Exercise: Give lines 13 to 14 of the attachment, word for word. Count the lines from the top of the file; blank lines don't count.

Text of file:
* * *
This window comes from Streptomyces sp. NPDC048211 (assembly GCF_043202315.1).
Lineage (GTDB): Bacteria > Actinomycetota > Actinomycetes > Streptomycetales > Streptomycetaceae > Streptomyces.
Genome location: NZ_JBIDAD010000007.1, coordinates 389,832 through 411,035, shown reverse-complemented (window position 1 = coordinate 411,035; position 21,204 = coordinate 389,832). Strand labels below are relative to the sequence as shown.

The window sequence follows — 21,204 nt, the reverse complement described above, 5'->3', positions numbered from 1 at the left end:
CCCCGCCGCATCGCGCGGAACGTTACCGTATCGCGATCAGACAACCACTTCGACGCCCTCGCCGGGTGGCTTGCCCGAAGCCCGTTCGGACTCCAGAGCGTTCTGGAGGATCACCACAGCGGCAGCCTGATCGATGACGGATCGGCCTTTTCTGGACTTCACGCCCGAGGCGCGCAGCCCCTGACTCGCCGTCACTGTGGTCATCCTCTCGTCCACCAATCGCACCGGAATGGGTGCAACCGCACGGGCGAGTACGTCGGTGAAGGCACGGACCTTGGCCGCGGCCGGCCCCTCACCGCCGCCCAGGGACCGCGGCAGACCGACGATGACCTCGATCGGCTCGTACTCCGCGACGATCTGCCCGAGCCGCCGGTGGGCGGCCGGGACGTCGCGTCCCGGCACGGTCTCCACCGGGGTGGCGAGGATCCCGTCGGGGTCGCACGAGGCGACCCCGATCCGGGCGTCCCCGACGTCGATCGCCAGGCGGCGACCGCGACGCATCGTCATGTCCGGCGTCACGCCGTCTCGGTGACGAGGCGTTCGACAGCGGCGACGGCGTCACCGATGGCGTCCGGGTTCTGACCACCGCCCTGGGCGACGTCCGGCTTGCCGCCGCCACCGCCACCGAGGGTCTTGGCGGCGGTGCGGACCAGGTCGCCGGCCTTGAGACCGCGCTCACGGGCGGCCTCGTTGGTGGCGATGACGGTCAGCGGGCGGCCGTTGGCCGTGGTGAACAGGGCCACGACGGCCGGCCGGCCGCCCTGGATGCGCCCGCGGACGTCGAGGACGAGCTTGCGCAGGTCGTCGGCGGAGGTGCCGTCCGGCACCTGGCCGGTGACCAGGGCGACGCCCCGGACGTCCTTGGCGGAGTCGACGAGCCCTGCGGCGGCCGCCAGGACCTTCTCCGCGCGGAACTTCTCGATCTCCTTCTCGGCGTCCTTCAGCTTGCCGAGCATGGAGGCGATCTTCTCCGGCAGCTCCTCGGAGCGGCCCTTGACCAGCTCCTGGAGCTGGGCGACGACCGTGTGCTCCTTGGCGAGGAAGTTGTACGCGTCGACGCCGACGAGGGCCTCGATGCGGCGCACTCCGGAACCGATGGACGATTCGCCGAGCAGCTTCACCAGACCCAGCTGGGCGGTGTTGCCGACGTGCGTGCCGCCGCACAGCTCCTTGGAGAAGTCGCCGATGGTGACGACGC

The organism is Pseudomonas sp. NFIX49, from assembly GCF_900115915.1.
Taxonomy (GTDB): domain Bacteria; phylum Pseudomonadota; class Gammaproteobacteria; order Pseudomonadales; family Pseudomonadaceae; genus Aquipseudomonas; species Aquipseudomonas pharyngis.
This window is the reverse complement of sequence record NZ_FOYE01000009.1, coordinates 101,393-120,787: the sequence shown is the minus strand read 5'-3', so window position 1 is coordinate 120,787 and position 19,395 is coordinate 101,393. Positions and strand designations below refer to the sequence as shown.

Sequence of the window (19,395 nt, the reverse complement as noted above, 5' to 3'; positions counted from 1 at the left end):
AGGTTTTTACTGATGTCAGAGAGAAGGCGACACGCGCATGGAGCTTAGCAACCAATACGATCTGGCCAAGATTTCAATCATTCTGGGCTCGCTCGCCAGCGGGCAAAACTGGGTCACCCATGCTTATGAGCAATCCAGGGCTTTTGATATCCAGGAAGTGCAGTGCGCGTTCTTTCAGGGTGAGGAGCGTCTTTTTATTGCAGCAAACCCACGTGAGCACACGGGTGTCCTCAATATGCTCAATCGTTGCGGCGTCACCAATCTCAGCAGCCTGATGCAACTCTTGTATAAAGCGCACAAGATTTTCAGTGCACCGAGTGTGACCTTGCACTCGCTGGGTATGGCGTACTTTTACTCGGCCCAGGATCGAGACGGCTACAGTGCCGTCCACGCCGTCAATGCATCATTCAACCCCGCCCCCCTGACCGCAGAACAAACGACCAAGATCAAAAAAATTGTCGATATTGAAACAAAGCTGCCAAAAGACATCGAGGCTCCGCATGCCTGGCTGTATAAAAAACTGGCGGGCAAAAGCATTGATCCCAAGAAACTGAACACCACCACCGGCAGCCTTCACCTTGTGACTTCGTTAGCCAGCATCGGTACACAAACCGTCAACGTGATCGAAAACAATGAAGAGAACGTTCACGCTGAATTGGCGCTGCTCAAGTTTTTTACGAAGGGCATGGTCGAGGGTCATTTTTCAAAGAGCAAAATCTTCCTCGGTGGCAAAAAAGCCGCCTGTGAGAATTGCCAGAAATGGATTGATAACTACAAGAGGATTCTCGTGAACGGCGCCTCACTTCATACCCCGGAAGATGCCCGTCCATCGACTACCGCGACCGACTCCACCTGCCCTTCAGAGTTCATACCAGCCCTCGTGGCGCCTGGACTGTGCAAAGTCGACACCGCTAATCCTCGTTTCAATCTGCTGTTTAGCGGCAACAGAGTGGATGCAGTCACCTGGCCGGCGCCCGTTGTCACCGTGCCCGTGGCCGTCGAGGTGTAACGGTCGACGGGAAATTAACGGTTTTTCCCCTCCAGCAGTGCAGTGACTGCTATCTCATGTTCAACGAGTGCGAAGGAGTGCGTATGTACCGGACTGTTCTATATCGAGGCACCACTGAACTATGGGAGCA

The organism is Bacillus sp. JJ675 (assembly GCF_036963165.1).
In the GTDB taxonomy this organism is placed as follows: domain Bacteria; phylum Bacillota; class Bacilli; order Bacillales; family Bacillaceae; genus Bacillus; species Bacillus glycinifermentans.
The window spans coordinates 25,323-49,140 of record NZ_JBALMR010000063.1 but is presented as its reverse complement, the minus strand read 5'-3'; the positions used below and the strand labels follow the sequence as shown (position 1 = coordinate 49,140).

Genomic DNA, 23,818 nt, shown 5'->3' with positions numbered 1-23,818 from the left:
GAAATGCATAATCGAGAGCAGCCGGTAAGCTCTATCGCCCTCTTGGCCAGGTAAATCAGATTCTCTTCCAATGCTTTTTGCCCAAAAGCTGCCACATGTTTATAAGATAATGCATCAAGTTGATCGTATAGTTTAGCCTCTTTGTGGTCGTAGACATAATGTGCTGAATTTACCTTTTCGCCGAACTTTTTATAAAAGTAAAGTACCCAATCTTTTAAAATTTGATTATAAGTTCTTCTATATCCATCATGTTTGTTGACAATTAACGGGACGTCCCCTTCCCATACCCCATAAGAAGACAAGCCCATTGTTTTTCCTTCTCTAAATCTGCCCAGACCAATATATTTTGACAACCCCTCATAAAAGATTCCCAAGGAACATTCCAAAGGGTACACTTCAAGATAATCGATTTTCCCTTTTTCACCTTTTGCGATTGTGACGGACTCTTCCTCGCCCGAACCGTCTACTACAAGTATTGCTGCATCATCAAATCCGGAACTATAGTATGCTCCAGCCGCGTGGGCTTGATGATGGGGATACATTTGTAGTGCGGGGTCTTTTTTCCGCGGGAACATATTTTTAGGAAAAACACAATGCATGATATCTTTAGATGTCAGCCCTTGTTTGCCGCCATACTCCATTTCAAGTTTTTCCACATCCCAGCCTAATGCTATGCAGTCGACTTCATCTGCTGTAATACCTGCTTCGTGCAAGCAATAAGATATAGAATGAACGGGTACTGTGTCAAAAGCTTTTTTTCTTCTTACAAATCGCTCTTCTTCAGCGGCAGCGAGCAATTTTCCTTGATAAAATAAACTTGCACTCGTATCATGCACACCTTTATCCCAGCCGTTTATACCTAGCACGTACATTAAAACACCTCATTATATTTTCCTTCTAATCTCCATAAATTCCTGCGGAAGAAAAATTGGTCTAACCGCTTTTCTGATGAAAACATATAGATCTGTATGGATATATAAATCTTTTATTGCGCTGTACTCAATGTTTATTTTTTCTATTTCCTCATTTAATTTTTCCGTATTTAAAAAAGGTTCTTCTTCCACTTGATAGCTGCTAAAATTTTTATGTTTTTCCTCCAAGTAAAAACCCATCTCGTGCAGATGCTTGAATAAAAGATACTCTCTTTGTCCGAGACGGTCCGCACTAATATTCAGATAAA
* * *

The window spans coordinates 25,323-49,140 of record NZ_JBALMR010000063.1 but is presented as its reverse complement, the minus strand read 5'-3'; the positions used below and the strand labels follow the sequence as shown (position 1 = coordinate 49,140).

Genomic DNA, 23,818 nt, shown 5'->3' with positions numbered 1-23,818 from the left: